Lower food and fuel prices should help keep inflation in check, which reduces the pressure on the Federal Reserve to start raising interest rates. If oil prices fall too low, however, they could lead to deflation, perhaps nudging the US economy toward another recession.
Cheaper energy prices have other negative consequences as well. For energy-rich states such as North Dakota, Texas, and Alaska, a prolonged period of low-cost oil means fewer jobs, lower tax revenues, and less economic activity all around. For now, drillers appear to be making up for the lower prices with efficiency gains, and most analysts don’t expect any kind of immediate drop in production from American shale formations.
Still, investors and analysts are nervous about next year’s output. The Dow Jones Oil & Gas Index is down some 20 percent since late July, and shale companies are putting future drilling projects on hold. The IEA projects falling oil prices could cut investment in US shale next year by 10 percent. Small independent oil producers could get squeezed, in particular. They often rely on borrowed money to finance their operations.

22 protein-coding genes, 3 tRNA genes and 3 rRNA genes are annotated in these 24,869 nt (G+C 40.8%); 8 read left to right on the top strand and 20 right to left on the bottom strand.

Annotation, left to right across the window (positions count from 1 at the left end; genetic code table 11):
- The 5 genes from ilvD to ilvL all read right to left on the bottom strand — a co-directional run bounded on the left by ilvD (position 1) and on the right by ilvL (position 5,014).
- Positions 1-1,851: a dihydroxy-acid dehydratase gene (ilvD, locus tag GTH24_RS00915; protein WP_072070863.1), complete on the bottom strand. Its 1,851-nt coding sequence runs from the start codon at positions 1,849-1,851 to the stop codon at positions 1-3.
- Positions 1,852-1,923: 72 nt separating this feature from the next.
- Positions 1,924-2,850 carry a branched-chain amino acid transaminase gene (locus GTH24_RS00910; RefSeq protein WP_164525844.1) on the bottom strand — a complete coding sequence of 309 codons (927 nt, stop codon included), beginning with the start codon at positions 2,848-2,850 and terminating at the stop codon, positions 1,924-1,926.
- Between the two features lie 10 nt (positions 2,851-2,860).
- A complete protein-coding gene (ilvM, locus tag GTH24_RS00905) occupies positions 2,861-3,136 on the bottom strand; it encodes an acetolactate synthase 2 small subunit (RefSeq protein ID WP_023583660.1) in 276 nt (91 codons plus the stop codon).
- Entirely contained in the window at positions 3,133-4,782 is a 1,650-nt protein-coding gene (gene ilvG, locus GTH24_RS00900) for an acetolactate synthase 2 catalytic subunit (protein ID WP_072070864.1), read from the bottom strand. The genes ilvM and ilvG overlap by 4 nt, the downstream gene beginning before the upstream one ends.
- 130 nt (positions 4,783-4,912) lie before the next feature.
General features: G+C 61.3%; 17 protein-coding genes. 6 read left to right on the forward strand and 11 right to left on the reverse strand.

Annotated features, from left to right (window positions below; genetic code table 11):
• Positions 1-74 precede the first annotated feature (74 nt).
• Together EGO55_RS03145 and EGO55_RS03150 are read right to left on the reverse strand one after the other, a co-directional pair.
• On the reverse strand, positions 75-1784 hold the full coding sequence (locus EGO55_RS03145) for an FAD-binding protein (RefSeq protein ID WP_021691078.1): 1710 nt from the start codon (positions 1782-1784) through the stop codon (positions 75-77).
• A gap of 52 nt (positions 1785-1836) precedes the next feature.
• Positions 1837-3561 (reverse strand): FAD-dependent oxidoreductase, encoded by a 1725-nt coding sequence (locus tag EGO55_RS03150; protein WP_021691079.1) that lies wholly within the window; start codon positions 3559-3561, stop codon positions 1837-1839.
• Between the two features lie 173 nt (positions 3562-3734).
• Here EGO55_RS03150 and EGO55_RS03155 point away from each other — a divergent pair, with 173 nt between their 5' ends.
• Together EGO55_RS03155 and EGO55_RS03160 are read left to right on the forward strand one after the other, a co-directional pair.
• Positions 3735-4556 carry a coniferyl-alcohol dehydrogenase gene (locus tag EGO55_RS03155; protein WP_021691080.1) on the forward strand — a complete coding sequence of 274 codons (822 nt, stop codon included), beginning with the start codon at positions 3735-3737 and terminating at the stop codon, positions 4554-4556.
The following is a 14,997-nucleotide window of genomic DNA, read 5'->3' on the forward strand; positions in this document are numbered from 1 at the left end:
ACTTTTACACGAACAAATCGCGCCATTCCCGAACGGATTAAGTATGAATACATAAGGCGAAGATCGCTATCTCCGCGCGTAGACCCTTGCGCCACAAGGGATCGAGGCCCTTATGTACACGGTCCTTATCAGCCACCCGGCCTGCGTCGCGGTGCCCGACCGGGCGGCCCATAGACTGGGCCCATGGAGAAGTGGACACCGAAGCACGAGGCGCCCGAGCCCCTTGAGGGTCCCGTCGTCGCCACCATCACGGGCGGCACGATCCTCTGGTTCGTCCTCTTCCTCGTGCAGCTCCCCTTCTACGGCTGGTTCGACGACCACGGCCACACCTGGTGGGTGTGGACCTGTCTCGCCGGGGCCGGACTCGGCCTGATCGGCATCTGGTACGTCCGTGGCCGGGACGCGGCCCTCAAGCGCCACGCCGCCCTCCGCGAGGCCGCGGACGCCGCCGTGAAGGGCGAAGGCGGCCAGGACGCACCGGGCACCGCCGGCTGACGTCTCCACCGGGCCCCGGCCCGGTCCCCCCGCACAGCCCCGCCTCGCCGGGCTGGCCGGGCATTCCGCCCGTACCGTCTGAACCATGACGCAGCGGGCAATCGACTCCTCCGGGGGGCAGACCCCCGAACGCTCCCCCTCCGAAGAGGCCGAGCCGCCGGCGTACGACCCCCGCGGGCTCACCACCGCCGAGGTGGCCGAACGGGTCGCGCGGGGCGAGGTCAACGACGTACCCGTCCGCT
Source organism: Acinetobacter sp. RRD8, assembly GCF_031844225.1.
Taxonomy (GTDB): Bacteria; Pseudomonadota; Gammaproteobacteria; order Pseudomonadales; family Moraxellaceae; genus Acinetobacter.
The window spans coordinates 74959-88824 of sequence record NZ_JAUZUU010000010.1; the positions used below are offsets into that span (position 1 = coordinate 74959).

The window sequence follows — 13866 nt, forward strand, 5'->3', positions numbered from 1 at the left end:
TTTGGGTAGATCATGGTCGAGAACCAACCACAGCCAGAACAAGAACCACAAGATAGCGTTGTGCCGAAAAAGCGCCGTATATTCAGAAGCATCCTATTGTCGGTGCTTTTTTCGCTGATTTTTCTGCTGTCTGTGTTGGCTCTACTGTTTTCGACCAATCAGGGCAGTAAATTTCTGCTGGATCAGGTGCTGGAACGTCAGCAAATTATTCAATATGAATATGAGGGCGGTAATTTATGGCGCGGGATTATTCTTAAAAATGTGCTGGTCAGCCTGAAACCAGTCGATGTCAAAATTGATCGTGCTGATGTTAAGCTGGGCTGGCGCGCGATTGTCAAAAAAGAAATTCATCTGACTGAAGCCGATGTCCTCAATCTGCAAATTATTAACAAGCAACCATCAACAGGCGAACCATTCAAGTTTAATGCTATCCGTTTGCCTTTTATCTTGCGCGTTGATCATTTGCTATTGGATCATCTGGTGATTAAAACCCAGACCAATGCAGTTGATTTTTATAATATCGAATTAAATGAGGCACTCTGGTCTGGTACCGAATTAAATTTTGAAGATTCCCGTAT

More broadly, lower oil prices may affect investment in cleaner, safer fuels. Cheap oil prices usually discourage the development of such things as advanced batteries and fuel cell technologies. Most analysts say oil prices would have to drop a fair amount more – and stay low for a good period of time – to stall the momentum renewables and alternative forms of transportation, such as electric cars, have been experiencing.
Nevertheless, to the extent that cheaper oil prices spur people to drive or fly more, it will mean more carbon emissions. In the US, the mostly petroleum-based transportation sector is the second largest source of greenhouse gas pollution behind the utility sector.
“High oil prices give you a good argument ... to actually find alternatives to fuel your transportation sector,” says Mihaela Carstei, a consultant based in Washington and former director of the energy and environment program at the Atlantic Council. “But how are you able to justify spending more on alternatives when the price of oil is so low?”
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The impact of collapsed oil prices is more than just dollars and cents – it’s politics and power, too.